Compology’s in-dumpster cameras and Contamination Score provide path to sustainable, efficient waste collection
Jason Gates of Compology: “There are a lot of ways to collect data and there are a lot of different pieces of information you can look at. But it’s really about turning that information into something that anyone can act on.”
Education and Enforcement
Typically, reducing the amount of contamination in a given recycling stream can be done in a number of ways using the CScore system.
“One of them is targeted contact and coaching,” explains Gates. “Not only are we automating the identification of contamination, but we’re also automating the process to show waste producers how not to contaminate.” It’s not a novel concept – other people have been doing this for years. We’re just automating it so it’s scalable, affordable, and even more effective.
“For example, we can show a sandwich shop with hundreds of locations that 25 locations are continually contaminating. We can then send messages by text or email with timestamped images of the contamination as educational materials to say,” Here’s what you should do Change your behavior so that you no longer contaminate your container. ‘
“It also benefits shippers, recyclers and local authorities very much,” he continues. “Hauliers will get a cleaner recycling stream, which in turn will lower the costs for recyclers sorting and separating materials and helping communities measure themselves against diversion targets.”
Compology also provides actionable data for enforcement. “We found that many contracts include the ability to bill customers for contamination,” he says. “Rather than broadly increasing rates to subsidize the people who contaminate the most, CScore now allows shippers and regulators to bill customers who actually contaminate for the actual amounts of contamination they put in the container give.”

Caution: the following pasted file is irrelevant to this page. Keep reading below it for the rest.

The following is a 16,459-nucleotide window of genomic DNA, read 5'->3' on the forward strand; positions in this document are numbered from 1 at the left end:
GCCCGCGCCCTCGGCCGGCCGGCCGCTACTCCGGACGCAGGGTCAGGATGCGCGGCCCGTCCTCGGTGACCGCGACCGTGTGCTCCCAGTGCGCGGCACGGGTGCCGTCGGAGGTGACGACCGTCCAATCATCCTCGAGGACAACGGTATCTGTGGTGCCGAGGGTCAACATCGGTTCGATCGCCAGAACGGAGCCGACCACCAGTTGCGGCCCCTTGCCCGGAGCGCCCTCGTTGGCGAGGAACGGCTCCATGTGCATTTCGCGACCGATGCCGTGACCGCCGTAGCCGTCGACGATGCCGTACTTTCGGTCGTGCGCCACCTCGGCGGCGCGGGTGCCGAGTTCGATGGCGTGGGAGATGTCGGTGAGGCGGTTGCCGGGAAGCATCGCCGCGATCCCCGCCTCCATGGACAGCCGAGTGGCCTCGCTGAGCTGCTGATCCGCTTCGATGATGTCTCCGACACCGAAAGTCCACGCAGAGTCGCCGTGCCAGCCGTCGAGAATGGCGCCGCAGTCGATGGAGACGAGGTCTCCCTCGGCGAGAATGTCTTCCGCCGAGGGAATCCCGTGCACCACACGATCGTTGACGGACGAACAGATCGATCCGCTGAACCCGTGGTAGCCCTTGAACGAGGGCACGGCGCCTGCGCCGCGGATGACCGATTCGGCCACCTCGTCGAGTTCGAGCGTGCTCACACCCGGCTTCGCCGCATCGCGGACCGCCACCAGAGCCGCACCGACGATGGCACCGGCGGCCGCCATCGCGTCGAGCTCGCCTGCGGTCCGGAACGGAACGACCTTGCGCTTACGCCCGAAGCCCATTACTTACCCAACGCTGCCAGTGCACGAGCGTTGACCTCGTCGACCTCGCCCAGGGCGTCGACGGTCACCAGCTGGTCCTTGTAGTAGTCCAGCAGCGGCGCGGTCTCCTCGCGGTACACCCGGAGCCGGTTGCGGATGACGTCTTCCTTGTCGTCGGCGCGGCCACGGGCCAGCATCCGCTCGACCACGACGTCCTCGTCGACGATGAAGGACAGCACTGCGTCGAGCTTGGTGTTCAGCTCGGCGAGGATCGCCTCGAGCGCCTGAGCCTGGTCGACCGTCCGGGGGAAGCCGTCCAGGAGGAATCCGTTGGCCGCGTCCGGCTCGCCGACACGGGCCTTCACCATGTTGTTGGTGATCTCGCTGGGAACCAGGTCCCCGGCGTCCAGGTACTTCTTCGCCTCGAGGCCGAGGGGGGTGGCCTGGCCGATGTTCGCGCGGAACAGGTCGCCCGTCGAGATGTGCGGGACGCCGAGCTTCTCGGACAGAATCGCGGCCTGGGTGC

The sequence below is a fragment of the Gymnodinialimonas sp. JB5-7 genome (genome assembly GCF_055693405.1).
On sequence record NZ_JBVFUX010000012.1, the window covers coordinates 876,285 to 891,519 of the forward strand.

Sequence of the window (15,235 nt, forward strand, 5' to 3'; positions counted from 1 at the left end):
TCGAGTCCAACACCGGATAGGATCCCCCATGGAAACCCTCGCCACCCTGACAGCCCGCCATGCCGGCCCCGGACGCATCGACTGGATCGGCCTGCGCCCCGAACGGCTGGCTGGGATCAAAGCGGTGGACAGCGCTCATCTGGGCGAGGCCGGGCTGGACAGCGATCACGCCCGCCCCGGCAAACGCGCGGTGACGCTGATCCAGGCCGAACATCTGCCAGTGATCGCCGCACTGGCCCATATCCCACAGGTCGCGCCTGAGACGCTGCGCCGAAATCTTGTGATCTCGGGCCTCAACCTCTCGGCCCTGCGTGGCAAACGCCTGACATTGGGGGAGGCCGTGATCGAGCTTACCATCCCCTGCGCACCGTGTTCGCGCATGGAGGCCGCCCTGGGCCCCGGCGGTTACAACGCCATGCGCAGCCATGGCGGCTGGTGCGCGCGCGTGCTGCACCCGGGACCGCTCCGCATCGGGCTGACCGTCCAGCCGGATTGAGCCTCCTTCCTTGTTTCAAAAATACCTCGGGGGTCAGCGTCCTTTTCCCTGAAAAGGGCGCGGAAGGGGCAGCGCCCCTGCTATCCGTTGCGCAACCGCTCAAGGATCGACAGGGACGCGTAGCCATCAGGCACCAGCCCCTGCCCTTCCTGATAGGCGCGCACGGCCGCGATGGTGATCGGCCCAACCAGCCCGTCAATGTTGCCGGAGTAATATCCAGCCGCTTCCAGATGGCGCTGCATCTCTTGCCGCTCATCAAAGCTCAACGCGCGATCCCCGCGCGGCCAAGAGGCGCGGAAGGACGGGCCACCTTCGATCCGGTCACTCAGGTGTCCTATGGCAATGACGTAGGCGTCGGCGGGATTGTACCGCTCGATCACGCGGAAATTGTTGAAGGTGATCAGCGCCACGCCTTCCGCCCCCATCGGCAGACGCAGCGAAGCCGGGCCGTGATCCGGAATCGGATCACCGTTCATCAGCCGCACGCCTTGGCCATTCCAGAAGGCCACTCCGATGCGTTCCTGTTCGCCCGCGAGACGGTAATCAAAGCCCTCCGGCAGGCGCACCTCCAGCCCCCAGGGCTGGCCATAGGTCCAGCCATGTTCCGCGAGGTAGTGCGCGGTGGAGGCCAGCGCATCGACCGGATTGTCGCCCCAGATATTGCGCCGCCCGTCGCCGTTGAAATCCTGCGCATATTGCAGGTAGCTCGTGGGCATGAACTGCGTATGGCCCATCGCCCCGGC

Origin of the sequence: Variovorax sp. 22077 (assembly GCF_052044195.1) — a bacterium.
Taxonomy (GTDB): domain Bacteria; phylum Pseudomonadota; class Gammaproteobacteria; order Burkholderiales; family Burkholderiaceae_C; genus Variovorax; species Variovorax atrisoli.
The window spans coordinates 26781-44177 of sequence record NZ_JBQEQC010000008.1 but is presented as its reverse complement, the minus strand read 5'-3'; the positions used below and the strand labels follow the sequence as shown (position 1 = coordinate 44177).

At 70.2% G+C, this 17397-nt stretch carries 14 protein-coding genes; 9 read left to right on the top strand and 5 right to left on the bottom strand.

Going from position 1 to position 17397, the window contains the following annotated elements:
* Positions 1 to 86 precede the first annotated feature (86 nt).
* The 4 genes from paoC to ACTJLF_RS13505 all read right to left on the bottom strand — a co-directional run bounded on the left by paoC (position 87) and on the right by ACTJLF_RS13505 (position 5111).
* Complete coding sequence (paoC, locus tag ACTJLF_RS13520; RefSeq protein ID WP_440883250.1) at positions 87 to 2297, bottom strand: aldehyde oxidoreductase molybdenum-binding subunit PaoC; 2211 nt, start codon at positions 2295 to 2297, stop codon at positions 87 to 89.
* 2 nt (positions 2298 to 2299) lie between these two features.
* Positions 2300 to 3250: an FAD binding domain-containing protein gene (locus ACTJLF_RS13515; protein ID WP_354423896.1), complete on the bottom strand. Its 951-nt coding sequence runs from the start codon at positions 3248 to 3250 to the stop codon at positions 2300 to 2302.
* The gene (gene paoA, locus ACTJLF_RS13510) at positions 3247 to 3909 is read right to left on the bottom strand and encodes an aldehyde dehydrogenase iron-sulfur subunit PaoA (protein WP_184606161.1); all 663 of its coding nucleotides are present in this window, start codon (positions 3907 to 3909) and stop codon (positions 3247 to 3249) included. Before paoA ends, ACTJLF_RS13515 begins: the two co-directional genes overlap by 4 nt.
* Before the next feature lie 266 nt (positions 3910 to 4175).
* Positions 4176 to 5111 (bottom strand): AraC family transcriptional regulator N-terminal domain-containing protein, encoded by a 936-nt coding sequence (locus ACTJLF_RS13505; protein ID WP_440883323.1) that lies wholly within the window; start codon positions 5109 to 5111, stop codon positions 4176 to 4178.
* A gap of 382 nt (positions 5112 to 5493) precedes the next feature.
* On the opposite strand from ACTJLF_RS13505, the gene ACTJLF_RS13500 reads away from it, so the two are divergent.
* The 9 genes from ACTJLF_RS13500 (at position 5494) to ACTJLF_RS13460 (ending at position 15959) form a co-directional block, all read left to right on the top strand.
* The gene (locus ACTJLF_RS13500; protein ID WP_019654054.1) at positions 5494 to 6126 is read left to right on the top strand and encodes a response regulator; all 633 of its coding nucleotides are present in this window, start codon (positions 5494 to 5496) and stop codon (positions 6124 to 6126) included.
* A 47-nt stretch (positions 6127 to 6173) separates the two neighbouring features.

By standardizing the measurement, freight forwarders and supervisory authorities can develop a so-called rubric. For example, one count or less is given, two to three counts are considered light contamination that may have one billing rate, while four or more counts could have a higher billing rate.
“Our customers are even starting to change truck routes based on pollution levels,” he says. “If a container is too heavily contaminated, our carriers can now remove it from a recycling route and take it to a landfill.
“Cameras in containers combined with CScore provide the ‘history of contamination’ by providing consistent visibility and tracking through remote monitoring over an entire container fill cycle.”
He continues, “Conducting a waste audit is no longer just about manually opening the lid and seeing what is on top or getting a driver out of the cab to look. It’s really about getting out of the Seeing and understanding from a distance What’s wrong with a particular waste producer and how do they behave over time using a central database of daily and historical data? “
Building a data-driven future
Until recently, international recycling markets such as China were willing to accept highly contaminated materials at a relatively low rate. “Our industry has built business models with the assumption that these opportunities will last forever,” says Gates. “The reality is now that the Chinese recycling industry does not accept most of the recycled materials from North America that the model has to change. I firmly believe that technology and artificial intelligence can be a tool to develop a recycling model that is profitable and sustainable is a long time to come. “
The ability to collect data consistently and reliably and make it actionable has become very important to this shift. Gates says there are many different ways to collect data. However, Compology’s focus is on providing transparency, and most importantly, making Compology present data in an easily digestible manner to make it easier to take action.
“I think there are a lot of ways to collect data and there are a lot of different pieces of information that you can look at,” he says. “But it’s really about turning that information into something anyone can act on – whether it’s changing a route, delivering new training, or using it to inform the writing of a new policy.” RPN